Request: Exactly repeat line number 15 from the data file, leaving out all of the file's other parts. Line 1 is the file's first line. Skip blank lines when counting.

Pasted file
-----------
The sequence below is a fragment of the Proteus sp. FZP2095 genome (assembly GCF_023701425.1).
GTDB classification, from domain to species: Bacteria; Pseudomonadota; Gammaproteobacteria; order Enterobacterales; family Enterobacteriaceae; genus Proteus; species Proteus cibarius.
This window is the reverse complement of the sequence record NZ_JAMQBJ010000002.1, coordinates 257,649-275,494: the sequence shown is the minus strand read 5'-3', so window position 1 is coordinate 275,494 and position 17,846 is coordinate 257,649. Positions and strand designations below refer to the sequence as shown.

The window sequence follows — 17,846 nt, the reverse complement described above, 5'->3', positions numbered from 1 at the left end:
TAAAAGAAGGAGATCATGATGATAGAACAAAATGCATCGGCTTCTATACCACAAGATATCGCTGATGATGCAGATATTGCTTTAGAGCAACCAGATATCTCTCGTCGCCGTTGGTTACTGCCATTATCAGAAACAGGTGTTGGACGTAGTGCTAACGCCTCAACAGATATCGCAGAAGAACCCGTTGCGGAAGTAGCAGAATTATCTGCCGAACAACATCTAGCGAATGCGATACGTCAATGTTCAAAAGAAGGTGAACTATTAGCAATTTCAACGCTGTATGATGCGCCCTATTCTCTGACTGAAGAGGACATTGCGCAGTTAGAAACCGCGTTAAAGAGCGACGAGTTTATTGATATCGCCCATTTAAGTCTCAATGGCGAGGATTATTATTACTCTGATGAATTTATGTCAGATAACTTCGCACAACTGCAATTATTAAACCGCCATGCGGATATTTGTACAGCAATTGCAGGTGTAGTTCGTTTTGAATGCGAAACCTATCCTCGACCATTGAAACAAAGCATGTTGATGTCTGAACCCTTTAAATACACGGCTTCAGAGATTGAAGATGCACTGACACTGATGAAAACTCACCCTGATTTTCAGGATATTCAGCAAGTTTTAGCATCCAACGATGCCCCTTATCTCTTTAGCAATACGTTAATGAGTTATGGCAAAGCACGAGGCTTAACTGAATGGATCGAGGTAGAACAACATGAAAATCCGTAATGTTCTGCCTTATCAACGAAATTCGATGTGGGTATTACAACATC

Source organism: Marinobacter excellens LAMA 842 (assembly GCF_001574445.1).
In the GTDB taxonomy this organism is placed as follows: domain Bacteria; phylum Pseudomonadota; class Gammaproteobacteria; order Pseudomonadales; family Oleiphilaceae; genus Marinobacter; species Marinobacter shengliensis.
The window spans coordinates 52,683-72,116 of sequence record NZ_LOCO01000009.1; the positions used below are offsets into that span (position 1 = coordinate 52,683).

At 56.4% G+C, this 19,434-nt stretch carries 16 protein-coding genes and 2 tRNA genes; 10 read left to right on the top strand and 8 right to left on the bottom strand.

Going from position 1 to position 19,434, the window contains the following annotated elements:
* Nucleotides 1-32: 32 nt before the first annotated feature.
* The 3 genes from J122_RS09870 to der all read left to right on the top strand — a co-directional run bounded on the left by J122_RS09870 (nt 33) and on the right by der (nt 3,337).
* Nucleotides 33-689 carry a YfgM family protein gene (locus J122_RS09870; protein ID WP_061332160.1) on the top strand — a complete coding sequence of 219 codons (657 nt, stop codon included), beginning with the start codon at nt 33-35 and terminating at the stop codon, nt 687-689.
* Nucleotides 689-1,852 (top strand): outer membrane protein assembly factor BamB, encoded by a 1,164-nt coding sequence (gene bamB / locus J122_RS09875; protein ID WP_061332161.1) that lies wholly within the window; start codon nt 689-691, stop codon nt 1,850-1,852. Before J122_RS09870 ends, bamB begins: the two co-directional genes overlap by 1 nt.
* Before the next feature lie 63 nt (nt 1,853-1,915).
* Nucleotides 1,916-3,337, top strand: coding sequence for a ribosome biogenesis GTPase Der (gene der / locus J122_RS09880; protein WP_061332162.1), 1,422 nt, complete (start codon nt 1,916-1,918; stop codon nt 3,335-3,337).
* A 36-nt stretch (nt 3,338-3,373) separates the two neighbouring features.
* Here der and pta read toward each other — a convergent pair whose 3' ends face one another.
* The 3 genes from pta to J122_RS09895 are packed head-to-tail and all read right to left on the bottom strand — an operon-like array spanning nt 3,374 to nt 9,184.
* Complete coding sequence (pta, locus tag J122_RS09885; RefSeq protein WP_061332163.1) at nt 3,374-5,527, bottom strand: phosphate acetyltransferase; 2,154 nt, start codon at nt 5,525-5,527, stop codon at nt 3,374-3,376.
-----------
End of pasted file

* Before the next feature lie 63 nt (nt 1,853-1,915).